Brain Age Estimation
Using multivariate pattern analyses, several studies have been performed on brain age estimations based on MRI and reported relatively high accuracies (Dosenbach et al., 2010; Brown et al., 2012; Mwangi et al., 2013; Erus et al., 2015; Tian et al., 2016). Of particular interest, the study by Mwangi et al. (2013) was based on DTI data of subjects aged 4–85 years, and the study by Erus et al. (2015) was based on DTI data of subjects aged 8–22 years. As both studies included child and adolescent subjects, whose brain structures undergo great changes, successful brain age estimations are expected.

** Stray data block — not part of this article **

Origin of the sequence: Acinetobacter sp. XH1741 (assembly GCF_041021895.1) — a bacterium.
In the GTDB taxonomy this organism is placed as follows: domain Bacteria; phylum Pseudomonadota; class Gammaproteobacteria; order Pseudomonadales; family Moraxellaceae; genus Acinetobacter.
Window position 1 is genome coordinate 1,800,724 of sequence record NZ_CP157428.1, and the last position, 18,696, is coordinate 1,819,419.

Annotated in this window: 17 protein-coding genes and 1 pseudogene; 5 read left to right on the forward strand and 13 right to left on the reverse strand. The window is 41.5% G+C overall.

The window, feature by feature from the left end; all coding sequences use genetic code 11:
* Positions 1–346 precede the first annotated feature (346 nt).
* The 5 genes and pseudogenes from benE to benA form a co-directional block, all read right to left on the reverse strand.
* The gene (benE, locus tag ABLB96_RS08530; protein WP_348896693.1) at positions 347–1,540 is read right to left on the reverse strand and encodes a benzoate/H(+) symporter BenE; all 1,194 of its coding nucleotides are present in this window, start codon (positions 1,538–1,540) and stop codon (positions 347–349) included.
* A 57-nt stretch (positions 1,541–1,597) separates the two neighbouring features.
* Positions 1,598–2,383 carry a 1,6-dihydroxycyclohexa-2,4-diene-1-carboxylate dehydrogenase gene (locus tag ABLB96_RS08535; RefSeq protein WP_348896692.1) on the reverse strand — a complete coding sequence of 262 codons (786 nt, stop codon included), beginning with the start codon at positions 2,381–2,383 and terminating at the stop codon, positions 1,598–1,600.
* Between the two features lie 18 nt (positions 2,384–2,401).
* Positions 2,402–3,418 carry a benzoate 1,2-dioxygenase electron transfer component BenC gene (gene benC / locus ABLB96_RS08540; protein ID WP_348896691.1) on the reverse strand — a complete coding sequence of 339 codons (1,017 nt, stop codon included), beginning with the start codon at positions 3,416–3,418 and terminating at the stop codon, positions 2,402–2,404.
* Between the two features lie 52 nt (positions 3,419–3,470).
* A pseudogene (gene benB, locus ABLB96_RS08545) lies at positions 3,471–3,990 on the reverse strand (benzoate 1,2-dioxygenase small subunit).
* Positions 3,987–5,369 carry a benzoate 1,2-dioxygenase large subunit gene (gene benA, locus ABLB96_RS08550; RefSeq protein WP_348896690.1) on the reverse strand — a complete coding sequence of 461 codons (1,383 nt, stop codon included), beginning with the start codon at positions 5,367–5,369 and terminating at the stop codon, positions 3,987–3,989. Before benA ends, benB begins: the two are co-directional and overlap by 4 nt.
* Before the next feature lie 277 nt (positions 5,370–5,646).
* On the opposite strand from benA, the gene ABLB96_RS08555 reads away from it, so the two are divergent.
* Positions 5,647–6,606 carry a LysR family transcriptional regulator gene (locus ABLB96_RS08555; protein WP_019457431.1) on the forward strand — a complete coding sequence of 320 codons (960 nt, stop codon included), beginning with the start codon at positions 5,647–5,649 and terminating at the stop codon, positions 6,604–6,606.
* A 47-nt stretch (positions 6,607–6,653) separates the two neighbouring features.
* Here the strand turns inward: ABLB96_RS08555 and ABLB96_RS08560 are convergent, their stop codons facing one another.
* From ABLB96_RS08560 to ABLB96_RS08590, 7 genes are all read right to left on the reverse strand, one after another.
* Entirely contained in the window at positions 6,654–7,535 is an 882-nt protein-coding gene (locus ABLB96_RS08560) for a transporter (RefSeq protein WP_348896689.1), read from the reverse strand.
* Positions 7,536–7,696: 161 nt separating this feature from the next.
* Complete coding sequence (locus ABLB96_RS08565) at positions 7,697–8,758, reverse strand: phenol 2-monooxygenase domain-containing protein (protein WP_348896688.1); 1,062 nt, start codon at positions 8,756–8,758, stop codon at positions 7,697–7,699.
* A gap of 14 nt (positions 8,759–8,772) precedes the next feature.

The current study included only young and middle-aged adults, whose brain structures have traditionally been deemed to be relatively stable. Our results indicate that, in contrast to the opinion that the microstructural changes from early to mid-adulthood are rather subtle as to be negligible, these changes were specific enough to decode individuals’ ages (Figure 4). In combination with the findings of statistically significant age-vs-DTI-metrics correlations, the present results highlight the necessity of considering age effects in related studies. Specifically, in studies including adult subjects covering large age span (Welcome and Joanisse, 2014; Boltzmann et al., 2017), possible age effects should be considered carefully, otherwise spurious results possibly reflecting age-effects, rather than the effect under investigation, may be obtained.